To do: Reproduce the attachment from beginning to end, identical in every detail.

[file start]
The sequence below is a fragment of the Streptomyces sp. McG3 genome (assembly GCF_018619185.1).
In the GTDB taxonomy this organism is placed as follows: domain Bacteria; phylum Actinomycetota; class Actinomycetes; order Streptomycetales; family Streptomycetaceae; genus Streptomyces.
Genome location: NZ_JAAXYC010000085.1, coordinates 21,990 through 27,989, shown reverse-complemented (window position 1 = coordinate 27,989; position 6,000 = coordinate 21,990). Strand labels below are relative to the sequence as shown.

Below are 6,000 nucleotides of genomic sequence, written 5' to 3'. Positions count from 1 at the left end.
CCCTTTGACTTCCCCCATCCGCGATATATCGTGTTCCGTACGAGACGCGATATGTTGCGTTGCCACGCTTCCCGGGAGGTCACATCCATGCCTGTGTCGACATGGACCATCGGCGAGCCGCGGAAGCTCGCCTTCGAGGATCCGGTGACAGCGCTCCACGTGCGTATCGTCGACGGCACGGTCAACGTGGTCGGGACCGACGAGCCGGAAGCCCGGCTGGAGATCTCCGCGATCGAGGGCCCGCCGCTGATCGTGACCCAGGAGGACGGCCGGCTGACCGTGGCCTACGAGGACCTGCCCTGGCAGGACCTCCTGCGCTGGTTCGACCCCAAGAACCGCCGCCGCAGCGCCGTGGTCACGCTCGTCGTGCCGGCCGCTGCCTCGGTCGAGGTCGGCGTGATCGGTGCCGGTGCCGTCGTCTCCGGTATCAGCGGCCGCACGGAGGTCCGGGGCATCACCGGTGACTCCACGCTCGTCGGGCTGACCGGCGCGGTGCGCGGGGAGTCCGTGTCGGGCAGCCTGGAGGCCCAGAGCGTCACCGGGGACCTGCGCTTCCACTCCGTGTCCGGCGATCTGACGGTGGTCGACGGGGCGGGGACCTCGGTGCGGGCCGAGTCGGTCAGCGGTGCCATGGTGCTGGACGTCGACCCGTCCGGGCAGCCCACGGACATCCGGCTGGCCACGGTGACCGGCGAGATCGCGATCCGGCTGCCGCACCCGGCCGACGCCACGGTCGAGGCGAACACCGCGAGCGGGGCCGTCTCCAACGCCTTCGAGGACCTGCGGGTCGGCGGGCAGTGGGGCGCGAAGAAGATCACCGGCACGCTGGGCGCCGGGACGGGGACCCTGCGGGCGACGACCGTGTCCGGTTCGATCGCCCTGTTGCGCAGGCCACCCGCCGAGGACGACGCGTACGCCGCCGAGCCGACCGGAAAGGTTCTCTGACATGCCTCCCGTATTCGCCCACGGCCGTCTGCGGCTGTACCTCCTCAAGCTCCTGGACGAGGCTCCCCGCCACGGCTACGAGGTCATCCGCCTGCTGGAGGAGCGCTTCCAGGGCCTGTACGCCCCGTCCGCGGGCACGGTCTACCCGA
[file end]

The sequence below is a fragment of the Streptomyces sp. McG3 genome (assembly GCF_018619185.1).
In the GTDB taxonomy this organism is placed as follows: domain Bacteria; phylum Actinomycetota; class Actinomycetes; order Streptomycetales; family Streptomycetaceae; genus Streptomyces.
Genome location: NZ_JAAXYC010000085.1, coordinates 21,990 through 27,989, shown reverse-complemented (window position 1 = coordinate 27,989; position 6,000 = coordinate 21,990). Strand labels below are relative to the sequence as shown.

Below are 6,000 nucleotides of genomic sequence, written 5' to 3'. Positions count from 1 at the left end.
CCCTTTGACTTCCCCCATCCGCGATATATCGTGTTCCGTACGAGACGCGATATGTTGCGTTGCCACGCTTCCCGGGAGGTCACATCCATGCCTGTGTCGACATGGACCATCGGCGAGCCGCGGAAGCTCGCCTTCGAGGATCCGGTGACAGCGCTCCACGTGCGTATCGTCGACGGCACGGTCAACGTGGTCGGGACCGACGAGCCGGAAGCCCGGCTGGAGATCTCCGCGATCGAGGGCCCGCCGCTGATCGTGACCCAGGAGGACGGCCGGCTGACCGTGGCCTACGAGGACCTGCCCTGGCAGGACCTCCTGCGCTGGTTCGACCCCAAGAACCGCCGCCGCAGCGCCGTGGTCACGCTCGTCGTGCCGGCCGCTGCCTCGGTCGAGGTCGGCGTGATCGGTGCCGGTGCCGTCGTCTCCGGTATCAGCGGCCGCACGGAGGTCCGGGGCATCACCGGTGACTCCACGCTCGTCGGGCTGACCGGCGCGGTGCGCGGGGAGTCCGTGTCGGGCAGCCTGGAGGCCCAGAGCGTCACCGGGGACCTGCGCTTCCACTCCGTGTCCGGCGATCTGACGGTGGTCGACGGGGCGGGGACCTCGGTGCGGGCCGAGTCGGTCAGCGGTGCCATGGTGCTGGACGTCGACCCGTCCGGGCAGCCCACGGACATCCGGCTGGCCACGGTGACCGGCGAGATCGCGATCCGGCTGCCGCACCCGGCCGACGCCACGGTCGAGGCGAACACCGCGAGCGGGGCCGTCTCCAACGCCTTCGAGGACCTGCGGGTCGGCGGGCAGTGGGGCGCGAAGAAGATCACCGGCACGCTGGGCGCCGGGACGGGGACCCTGCGGGCGACGACCGTGTCCGGTTCGATCGCCCTGTTGCGCAGGCCACCCGCCGAGGACGACGCGTACGCCGCCGAGCCGACCGGAAAGGTTCTCTGACATGCCTCCCGTATTCGCCCACGGCCGTCTGCGGCTGTACCTCCTCAAGCTCCTGGACGAGGCTCCCCGCCACGGCTACGAGGTCATCCGCCTGCTGGAGGAGCGCTTCCAGGGCCTGTACGCCCCGTCCGCGGGCACGGTCTACCCGA